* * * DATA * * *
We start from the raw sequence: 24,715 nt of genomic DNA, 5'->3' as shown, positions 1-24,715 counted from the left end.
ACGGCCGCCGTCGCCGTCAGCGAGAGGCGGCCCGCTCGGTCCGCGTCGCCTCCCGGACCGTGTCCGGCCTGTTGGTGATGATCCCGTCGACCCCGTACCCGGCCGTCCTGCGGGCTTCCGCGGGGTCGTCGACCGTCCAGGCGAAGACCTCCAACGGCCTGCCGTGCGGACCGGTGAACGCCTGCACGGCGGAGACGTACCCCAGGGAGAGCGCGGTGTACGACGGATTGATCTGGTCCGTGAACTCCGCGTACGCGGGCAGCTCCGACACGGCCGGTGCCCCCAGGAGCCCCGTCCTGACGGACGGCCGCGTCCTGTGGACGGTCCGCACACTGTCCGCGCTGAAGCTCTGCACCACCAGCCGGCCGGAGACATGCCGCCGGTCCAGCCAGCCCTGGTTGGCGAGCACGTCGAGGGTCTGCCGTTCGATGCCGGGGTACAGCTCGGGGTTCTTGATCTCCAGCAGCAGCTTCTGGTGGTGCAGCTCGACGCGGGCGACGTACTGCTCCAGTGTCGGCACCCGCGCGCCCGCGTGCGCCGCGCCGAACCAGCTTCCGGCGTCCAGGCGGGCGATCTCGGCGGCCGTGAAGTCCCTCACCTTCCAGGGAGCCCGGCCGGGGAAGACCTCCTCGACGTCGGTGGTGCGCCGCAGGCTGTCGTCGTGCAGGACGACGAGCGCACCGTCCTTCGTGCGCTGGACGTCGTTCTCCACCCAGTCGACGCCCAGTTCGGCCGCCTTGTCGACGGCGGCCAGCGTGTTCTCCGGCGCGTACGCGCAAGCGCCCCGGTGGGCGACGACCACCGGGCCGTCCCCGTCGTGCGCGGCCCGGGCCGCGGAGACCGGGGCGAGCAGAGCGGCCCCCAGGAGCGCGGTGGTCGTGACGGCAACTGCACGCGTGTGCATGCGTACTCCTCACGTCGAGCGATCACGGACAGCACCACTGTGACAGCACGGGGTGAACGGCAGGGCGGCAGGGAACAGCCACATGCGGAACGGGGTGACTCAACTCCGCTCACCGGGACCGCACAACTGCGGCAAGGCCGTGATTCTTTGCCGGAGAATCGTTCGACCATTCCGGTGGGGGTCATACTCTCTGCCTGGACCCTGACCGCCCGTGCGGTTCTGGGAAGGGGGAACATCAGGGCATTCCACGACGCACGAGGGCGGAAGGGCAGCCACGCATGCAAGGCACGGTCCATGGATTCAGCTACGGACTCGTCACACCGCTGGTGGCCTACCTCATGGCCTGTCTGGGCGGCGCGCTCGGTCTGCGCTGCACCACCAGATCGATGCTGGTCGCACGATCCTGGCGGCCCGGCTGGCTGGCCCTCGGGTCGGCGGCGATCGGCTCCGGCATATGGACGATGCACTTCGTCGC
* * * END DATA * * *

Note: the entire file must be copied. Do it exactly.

We start from the raw sequence: 24,715 nt of genomic DNA, 5'->3' as shown, positions 1-24,715 counted from the left end.
ACGGCCGCCGTCGCCGTCAGCGAGAGGCGGCCCGCTCGGTCCGCGTCGCCTCCCGGACCGTGTCCGGCCTGTTGGTGATGATCCCGTCGACCCCGTACCCGGCCGTCCTGCGGGCTTCCGCGGGGTCGTCGACCGTCCAGGCGAAGACCTCCAACGGCCTGCCGTGCGGACCGGTGAACGCCTGCACGGCGGAGACGTACCCCAGGGAGAGCGCGGTGTACGACGGATTGATCTGGTCCGTGAACTCCGCGTACGCGGGCAGCTCCGACACGGCCGGTGCCCCCAGGAGCCCCGTCCTGACGGACGGCCGCGTCCTGTGGACGGTCCGCACACTGTCCGCGCTGAAGCTCTGCACCACCAGCCGGCCGGAGACATGCCGCCGGTCCAGCCAGCCCTGGTTGGCGAGCACGTCGAGGGTCTGCCGTTCGATGCCGGGGTACAGCTCGGGGTTCTTGATCTCCAGCAGCAGCTTCTGGTGGTGCAGCTCGACGCGGGCGACGTACTGCTCCAGTGTCGGCACCCGCGCGCCCGCGTGCGCCGCGCCGAACCAGCTTCCGGCGTCCAGGCGGGCGATCTCGGCGGCCGTGAAGTCCCTCACCTTCCAGGGAGCCCGGCCGGGGAAGACCTCCTCGACGTCGGTGGTGCGCCGCAGGCTGTCGTCGTGCAGGACGACGAGCGCACCGTCCTTCGTGCGCTGGACGTCGTTCTCCACCCAGTCGACGCCCAGTTCGGCCGCCTTGTCGACGGCGGCCAGCGTGTTCTCCGGCGCGTACGCGCAAGCGCCCCGGTGGGCGACGACCACCGGGCCGTCCCCGTCGTGCGCGGCCCGGGCCGCGGAGACCGGGGCGAGCAGAGCGGCCCCCAGGAGCGCGGTGGTCGTGACGGCAACTGCACGCGTGTGCATGCGTACTCCTCACGTCGAGCGATCACGGACAGCACCACTGTGACAGCACGGGGTGAACGGCAGGGCGGCAGGGAACAGCCACATGCGGAACGGGGTGACTCAACTCCGCTCACCGGGACCGCACAACTGCGGCAAGGCCGTGATTCTTTGCCGGAGAATCGTTCGACCATTCCGGTGGGGGTCATACTCTCTGCCTGGACCCTGACCGCCCGTGCGGTTCTGGGAAGGGGGAACATCAGGGCATTCCACGACGCACGAGGGCGGAAGGGCAGCCACGCATGCAAGGCACGGTCCATGGATTCAGCTACGGACTCGTCACACCGCTGGTGGCCTACCTCATGGCCTGTCTGGGCGGCGCGCTCGGTCTGCGCTGCACCACCAGATCGATGCTGGTCGCACGATCCTGGCGGCCCGGCTGGCTGGCCCTCGGGTCGGCGGCGATCGGCTCCGGCATATGGACGATGCACTTCGTCGC